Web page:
The PropTech Engagement Fund: A step towards more involved communities

Following the government’s Planning for the Future white paper, their new PropTech Engagement fund is placing the promised emphasis on using online tools to better include the community in local planning decisions. 

With 13 local authorities chosen to share the £1,000,000 fund and test how digital tools can boost engagement in local planning projects, we can’t wait to see what kind of innovations will be made in the coming months. As you probably know, we’re all about digital first engagement strategies, so a scheme like this is a great step towards creating more continuous citizen-centred conversations about places and planning decisions.

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What is the PropTech Engagement Fund and why is it interesting?


The department for Levelling Up, Housing and Communities created this fund because they recognised the importance of digital tools and how they can achieve better engagement in planning. Local authorities were invited to submit bids to run pilots for schemes designed to boost engagement in Local Plan consultations, better publicise proposed developments, or to analyse consultation responses. This is all in an effort to truly modernise the current planning process and create a more accessible and interactive experience for local communities.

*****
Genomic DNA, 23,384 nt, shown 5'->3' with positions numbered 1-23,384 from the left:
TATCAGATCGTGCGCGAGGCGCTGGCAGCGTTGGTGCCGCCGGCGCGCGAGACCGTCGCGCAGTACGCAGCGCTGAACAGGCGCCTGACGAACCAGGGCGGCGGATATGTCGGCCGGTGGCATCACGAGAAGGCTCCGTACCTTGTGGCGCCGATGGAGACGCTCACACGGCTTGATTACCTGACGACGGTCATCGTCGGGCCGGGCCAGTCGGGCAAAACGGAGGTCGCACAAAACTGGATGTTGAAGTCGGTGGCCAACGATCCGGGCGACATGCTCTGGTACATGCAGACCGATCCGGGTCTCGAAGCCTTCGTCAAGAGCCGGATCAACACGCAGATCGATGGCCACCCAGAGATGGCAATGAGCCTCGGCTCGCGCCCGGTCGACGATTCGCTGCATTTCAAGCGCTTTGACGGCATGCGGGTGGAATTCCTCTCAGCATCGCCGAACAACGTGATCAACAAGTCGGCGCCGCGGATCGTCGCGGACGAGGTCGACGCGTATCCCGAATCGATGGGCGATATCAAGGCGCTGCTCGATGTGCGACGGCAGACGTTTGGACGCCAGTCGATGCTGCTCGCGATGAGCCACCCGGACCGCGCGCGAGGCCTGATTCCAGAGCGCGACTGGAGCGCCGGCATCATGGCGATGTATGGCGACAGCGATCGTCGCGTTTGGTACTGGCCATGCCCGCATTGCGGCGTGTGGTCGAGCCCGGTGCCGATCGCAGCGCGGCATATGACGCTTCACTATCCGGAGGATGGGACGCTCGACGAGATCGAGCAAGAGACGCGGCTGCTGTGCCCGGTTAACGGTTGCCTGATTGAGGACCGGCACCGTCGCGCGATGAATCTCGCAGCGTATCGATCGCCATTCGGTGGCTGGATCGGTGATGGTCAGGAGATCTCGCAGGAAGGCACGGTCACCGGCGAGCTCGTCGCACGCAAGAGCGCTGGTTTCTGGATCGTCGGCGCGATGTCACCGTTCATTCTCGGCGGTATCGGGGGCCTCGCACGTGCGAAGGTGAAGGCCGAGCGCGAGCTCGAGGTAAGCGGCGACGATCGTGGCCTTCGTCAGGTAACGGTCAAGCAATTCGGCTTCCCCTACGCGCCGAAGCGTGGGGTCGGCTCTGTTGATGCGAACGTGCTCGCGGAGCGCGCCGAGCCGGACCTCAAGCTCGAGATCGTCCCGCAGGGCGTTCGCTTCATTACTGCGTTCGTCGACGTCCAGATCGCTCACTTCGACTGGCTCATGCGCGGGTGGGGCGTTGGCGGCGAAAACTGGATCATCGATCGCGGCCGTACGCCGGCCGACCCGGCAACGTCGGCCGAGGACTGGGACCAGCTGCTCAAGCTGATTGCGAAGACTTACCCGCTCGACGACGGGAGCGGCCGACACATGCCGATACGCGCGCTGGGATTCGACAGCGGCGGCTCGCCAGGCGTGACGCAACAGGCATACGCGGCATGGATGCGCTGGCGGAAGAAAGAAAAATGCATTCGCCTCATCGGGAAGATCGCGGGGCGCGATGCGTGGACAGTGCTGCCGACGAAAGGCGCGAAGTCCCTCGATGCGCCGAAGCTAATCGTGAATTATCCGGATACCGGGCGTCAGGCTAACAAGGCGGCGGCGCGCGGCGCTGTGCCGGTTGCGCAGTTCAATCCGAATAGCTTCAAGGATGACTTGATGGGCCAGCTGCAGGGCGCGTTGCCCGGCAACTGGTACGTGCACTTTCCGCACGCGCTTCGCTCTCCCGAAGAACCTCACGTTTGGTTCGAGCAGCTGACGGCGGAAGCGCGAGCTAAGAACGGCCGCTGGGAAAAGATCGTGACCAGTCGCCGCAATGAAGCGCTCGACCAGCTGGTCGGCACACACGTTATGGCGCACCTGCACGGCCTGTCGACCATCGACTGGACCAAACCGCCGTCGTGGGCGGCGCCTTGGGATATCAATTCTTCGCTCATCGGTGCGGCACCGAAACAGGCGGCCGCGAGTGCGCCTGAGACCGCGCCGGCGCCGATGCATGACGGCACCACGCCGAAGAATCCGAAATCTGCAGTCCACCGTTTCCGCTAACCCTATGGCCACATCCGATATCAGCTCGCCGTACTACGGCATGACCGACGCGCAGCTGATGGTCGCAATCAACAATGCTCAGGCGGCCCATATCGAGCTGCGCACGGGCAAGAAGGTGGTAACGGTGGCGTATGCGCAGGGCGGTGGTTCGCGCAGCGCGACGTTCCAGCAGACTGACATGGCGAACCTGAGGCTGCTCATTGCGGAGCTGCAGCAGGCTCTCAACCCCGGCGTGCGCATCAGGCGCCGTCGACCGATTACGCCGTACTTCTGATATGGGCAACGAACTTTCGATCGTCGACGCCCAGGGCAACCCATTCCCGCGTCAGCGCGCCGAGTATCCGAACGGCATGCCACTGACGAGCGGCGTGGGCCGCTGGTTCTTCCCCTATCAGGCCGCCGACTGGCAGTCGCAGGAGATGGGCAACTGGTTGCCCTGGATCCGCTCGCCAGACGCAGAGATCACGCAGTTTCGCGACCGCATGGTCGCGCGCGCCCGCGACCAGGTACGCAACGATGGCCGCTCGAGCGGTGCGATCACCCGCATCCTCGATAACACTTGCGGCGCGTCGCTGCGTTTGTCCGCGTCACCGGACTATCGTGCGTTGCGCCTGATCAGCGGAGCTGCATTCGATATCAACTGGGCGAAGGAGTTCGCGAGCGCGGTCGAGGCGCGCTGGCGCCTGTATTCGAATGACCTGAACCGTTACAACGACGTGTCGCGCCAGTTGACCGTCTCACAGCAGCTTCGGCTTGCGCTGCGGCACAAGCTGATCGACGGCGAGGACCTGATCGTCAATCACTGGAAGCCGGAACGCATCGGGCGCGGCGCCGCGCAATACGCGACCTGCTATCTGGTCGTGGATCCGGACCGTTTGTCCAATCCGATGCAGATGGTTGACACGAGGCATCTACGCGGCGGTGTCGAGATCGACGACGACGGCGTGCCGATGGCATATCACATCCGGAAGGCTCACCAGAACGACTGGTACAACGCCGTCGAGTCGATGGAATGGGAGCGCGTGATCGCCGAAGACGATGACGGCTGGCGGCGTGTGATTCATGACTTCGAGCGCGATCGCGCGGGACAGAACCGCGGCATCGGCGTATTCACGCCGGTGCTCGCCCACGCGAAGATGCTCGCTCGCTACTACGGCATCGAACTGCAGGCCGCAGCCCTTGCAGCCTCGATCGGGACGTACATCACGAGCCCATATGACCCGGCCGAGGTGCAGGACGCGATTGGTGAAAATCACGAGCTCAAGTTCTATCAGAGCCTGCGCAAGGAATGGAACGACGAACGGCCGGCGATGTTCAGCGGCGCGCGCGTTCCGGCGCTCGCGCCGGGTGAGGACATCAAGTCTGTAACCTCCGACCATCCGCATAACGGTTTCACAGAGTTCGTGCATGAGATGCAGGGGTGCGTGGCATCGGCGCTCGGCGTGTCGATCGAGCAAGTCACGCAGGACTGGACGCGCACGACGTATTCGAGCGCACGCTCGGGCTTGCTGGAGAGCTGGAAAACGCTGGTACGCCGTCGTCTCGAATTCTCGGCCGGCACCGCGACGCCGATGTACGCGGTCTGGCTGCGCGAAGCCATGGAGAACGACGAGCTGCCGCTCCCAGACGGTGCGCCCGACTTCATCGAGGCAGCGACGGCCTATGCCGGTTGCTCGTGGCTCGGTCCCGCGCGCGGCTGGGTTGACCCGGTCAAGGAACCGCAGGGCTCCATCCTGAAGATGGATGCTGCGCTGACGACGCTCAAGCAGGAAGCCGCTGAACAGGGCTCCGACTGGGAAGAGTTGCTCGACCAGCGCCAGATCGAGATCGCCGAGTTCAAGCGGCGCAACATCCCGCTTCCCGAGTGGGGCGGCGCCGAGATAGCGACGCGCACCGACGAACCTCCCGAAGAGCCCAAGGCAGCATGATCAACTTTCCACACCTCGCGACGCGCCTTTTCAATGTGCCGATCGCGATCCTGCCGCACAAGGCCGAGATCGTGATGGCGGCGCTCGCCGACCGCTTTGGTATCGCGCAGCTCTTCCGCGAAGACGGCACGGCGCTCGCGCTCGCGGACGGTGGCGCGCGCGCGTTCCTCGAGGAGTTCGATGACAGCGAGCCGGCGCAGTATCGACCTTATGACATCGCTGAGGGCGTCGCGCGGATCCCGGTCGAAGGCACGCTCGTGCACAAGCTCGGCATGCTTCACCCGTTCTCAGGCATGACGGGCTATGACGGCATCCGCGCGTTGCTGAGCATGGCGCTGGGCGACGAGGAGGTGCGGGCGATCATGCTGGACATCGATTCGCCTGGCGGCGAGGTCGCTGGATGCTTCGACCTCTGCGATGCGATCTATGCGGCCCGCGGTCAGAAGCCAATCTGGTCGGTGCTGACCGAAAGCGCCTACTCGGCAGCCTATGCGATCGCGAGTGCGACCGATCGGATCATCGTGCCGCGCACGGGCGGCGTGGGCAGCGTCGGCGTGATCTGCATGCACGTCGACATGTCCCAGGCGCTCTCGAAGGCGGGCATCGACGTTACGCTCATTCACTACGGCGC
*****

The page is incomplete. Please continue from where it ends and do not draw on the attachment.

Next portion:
The result? Several new and unique ideas have been presented by planning authorities. Selected projects include:

  • Watford Borough Council planning to create a new QR code system for residents. These will allow them to view an interactive map and easily access planning information.
  • The London Borough of Hounslow building a 3D online map to help citizens better visualise proposals.
  • Greater Cambridge Shared Planning using online tools to get data outside of the usual consultation process, including social media comments, blogs and their own news posts.

“We want to use digital technology to make the planning system fit for the 21st century and empower people from all backgrounds to get involved in decisions that impact their communities,” - Minister for Housing Rt Hon Christopher Pincher MP

He goes on to mention the blend of tools that could best improve engagement.

“From scannable QR codes giving people local planning information straight to their mobile devices, to interactive online maps, these digital pilots will help us create a more accessible and transparent system and ensure people are informed, engaged and can have their say.”

PropTech funding Commonplace QR Code

Example of a Commonplace QR Code. An easy way to get people directly to your engagement website.

We are most excited about how this fund could shape the future of local planning and master-planning. With more accessible tech and the community increasingly  involved through a blend of on and offline conversations, barriers to engagement that drive positive change could be a thing of the past.

Improving Plan-Making

Another benefit of using a digital first engagement strategy is how it can help break down some of the typical barriers that stop people engaging. Historically, Local Plan consultations have quite low engagement from the local community. Whether it’s inaccessibility, fear or confusion about what ‘being involved’ really means, these are issues that a clear ongoing online conversation can help stop.